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Gregory Richard (Greg) Johnson (1947–1994)

by Nicos A. Nicola

This article was published:

Gregory Richard Johnson (1947–1994), medical scientist, was born on 4 November 1947 in Melbourne, only son and eldest of three children of Richard Johnson, an English-born carpenter and cabinet-maker, and his Victorian-born wife Charlotte Elaine, née Powell. After attending Fairfield Primary and Rosanna High schools, Greg enrolled at the University of Melbourne (BSc Ed, 1971; BSc Hons, 1973; PhD, 1976). He had held numerous part-time jobs as a schoolboy and he continued the practice as a university student, tutoring, marking exam papers, and working at a bookshop in the city. On 14 December 1968 at Knox Presbyterian Church, Ivanhoe, he married Patricia Joan Knight. She was the purchasing officer for the Brotherhood of St Laurence at Fitzroy.

 From 1973, under the supervision of R. O. Jones in the university’s zoology department, Johnson studied the initiation of haemopoiesis (blood-cell development) in the liver. He met Malcolm Moore, who was on sabbatical leave from the Sloan Kettering Institute in New York and working with Don Metcalf at the Walter and Eliza Hall Institute of Medical Research (WEHI). Moore and Metcalf had recently published several studies of embryonic haemopoiesis. Joining this fruitful collaboration, Johnson essentially moved to the WEHI. In 1975 he and Moore co-published a paper in Nature suggesting that haemopoiesis in the foetal liver occurs through the migration and seeding of progenitor (stem) cells from elsewhere in the foetus. Johnson joined the staff of Metcalf’s cancer research unit in 1976.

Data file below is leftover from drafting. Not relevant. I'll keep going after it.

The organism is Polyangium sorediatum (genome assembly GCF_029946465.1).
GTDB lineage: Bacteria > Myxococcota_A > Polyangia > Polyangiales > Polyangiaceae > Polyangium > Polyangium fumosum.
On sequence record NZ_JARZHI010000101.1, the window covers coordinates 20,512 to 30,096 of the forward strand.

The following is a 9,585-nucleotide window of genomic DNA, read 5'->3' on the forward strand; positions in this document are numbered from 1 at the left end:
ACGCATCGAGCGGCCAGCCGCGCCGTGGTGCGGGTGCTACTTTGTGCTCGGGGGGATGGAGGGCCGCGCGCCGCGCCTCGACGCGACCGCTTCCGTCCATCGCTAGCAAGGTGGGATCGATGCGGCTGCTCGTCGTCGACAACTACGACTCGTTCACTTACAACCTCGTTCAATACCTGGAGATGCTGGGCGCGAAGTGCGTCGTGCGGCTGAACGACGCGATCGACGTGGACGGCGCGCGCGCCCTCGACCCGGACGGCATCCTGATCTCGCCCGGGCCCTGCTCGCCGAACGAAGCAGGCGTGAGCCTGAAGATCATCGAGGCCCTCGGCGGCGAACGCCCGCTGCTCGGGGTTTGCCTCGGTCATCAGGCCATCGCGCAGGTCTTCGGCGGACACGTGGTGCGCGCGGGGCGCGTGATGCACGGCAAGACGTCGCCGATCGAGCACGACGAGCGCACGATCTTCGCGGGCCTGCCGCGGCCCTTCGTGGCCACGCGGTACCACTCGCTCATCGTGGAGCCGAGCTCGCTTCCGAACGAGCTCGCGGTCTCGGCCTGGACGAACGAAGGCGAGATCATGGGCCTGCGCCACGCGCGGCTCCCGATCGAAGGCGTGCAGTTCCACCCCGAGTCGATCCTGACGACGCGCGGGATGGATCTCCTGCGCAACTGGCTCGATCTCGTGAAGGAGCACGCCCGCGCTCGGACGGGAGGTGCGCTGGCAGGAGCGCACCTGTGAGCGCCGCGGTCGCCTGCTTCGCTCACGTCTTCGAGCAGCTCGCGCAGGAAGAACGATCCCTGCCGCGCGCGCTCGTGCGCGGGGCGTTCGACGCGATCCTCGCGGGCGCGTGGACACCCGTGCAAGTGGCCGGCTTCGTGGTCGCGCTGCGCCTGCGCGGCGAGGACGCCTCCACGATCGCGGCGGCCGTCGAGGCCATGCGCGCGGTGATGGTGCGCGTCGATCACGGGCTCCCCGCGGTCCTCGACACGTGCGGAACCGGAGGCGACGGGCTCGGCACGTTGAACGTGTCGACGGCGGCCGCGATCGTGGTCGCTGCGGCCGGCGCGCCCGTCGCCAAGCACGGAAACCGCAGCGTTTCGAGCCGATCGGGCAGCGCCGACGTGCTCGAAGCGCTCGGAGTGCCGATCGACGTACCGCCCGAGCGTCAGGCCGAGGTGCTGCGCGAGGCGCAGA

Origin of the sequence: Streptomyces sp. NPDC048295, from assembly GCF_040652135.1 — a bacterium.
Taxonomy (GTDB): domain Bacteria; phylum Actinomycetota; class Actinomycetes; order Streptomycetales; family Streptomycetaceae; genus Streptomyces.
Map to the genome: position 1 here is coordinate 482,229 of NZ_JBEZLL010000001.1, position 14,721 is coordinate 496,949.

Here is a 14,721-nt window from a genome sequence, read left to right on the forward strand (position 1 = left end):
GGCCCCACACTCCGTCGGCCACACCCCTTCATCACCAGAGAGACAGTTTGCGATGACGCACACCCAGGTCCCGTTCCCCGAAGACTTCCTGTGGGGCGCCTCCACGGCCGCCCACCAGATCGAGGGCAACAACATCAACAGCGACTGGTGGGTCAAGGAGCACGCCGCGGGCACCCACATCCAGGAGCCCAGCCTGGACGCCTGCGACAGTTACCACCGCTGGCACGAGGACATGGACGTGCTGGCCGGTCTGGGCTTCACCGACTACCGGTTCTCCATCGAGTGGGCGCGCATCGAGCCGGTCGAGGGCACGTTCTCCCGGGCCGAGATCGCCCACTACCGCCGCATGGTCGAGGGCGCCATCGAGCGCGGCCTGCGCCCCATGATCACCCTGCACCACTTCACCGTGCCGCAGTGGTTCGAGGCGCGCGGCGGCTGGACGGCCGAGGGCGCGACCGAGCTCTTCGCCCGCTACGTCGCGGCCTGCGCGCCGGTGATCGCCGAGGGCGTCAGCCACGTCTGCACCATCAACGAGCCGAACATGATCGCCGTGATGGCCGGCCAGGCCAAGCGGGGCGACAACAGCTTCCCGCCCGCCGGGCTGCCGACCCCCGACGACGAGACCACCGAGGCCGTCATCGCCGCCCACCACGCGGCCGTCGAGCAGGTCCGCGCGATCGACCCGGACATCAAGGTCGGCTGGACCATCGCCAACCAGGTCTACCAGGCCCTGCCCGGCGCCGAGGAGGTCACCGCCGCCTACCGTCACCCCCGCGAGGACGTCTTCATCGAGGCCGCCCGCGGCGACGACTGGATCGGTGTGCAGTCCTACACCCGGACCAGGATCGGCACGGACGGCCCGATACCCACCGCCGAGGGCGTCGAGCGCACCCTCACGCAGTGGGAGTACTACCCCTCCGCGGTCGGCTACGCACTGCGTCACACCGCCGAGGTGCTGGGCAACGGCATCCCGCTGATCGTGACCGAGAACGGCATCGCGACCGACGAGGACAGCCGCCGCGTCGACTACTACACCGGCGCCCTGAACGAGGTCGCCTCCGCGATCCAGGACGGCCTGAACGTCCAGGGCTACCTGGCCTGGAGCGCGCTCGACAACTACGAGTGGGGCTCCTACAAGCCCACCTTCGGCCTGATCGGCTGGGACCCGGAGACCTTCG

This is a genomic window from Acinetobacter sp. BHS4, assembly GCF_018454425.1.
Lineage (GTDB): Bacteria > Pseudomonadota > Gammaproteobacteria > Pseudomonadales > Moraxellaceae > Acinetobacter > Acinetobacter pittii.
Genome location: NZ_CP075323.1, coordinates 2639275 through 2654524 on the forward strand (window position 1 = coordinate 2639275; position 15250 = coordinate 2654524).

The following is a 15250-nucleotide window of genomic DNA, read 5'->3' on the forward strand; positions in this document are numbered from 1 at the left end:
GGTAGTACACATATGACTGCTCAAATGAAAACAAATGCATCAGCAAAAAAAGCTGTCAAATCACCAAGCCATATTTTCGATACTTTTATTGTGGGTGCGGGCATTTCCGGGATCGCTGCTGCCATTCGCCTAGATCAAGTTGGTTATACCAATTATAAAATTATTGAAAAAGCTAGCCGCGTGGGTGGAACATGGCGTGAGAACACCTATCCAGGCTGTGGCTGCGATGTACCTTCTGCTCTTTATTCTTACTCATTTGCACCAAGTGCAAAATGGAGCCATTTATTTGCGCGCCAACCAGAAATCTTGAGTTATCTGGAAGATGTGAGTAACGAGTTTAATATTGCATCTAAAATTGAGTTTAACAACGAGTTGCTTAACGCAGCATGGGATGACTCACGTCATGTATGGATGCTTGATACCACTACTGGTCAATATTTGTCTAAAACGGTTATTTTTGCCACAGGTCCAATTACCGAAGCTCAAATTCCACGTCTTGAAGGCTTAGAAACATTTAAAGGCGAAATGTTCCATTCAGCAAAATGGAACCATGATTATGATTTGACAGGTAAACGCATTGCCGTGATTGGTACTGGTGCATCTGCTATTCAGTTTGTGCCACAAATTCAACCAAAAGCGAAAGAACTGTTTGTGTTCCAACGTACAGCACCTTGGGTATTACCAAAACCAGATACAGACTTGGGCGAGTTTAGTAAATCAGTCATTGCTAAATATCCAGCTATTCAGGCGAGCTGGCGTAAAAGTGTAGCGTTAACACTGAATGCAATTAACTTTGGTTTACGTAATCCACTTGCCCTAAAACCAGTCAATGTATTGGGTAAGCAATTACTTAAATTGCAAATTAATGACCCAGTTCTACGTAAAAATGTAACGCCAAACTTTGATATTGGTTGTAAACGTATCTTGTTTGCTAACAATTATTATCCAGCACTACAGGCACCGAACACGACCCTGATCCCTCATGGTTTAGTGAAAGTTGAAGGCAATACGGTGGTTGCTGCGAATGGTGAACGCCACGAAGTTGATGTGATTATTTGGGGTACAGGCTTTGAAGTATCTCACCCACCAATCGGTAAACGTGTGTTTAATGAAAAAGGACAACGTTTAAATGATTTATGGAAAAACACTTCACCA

At that time Metcalf was trying to understand the regulation of white-blood-cell formation using the ability of the progenitor cells to form colonies in semi-solid agar, a technique that he and Ray Bradley had pioneered in Australia. Johnson helped to develop several specific assays, including those for B- and T-lymphocytes and eosinophils, and for erythroid and multi-potential progenitor cells. The growth of the multi-potential progenitor cells, in particular, was very important because it was the first time that this complex process could be studied outside a living animal. In addition, Johnson was involved in the twofold endeavour of purifying the growth (colony-stimulating) factors that fostered the proliferation of progenitor cells, and of delineating the different hierarchies of those cells.